It’s hard not to wax reflexive about this Trumped-up election year and what it says about the state of our union when Todd Phillips, director of The Hangover films, suddenly fancies himself the next Oliver Stone. And one of the most depressing things about War Dogs, a film self-consciously living in the shadows of Brian De Palma’s Scarface, and one that gets every one of its political cues wrong, isn’t that Phillips is out of his league from the start, but rather that our nation’s collective race to the bottom now almost justifies stupidity of this magnitude as a legitimate film of the moment.
Based on the true-life exploits of Efraim Diveroli and David Packouz, small-fry arms dealers who sleazed their way into some embarrassingly big Pentagon contracts, War Dogs frequently mimics the mojo of The Wolf of Wall Street, but lacks even that problematic film’s sense of duality. Whereas Martin Scorsese’s film was both infatuated with and corrupted by Leonardo DiCaprio’s Jordan Belfort, Phillips offers no perspective deeper than Jonah Hill’s mercenary Diveroli, embracing his scorn without offering context.
Todd Phillips’s film is unrepentantly cynical when it comes to the global business of warmongering.
Packouz starts the film out as a masseur servicing leering rich dudes along the Miami beachfront, ultimately deciding to launch into his own business selling wholesale Egyptian cotton bed sheets to nursing homes and getting repeatedly turned down by lisping administrators. Yes, Phillips’s auteur signature is impressively secured right off the bat when he manages to shoehorn not just one, but two gay-baiting stereotypes within the exposition.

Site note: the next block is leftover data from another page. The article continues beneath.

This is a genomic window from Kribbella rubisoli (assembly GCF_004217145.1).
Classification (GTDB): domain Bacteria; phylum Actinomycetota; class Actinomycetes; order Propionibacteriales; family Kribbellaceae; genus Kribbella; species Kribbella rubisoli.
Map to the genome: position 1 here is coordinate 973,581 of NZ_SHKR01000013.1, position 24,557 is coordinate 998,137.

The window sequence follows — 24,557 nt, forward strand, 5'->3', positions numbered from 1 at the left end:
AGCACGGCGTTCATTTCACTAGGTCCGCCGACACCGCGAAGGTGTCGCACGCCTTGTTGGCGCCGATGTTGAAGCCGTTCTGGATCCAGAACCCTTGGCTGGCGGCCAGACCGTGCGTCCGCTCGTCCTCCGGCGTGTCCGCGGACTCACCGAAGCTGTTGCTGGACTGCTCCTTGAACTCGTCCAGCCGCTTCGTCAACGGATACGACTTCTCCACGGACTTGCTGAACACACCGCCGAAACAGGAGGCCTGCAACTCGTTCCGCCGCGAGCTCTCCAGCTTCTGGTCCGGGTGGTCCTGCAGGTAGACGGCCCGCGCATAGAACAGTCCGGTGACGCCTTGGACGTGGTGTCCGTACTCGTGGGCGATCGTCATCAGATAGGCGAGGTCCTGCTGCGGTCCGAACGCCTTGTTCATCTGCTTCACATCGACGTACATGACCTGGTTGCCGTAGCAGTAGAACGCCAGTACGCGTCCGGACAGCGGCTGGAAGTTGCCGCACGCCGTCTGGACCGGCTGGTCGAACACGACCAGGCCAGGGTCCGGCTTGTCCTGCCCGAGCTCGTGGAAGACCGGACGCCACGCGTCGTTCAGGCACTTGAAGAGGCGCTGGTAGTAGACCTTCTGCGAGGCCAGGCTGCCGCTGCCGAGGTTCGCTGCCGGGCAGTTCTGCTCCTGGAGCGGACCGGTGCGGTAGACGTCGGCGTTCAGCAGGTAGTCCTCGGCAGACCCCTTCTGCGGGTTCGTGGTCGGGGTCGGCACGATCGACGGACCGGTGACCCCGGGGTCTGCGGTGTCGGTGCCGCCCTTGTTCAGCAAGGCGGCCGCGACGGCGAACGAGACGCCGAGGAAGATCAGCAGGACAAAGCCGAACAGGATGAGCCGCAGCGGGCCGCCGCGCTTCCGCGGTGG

Packouz’s prospects are given life at a funeral when Diveroli, his former grade school bestie, makes a tardy cameo to pay respects. It doesn’t take much grease for the latter to rope the former into his, up to that point, single-man operation, trolling prospective U.S. defense-artillery needs. Diveroli’s strategy is to prowl the “crumbs,” or the orders too small to attract any other arms dealers. And in the opening years of Dubya’s second term, they’re not scarce.
War Dogs is unrepentantly cynical when it comes to the global business of warmongering, but proves unsurprisingly earnest when it comes to the lure of the American dream. Though the pair are doing just fine banking hundreds of thousands, a chance Vegas encounter with a terrorist-watchlisted munitions trader (Bradley Cooper) puts Looney Tunes dollar signs in their eyes. It’s at this point that Phillips’s ongoing reliance on mortification takes over. The Hangover films exploited it for laughs, and War Dogs does it for what it thinks is tragedy, but really just plays like a comedy without any punchlines.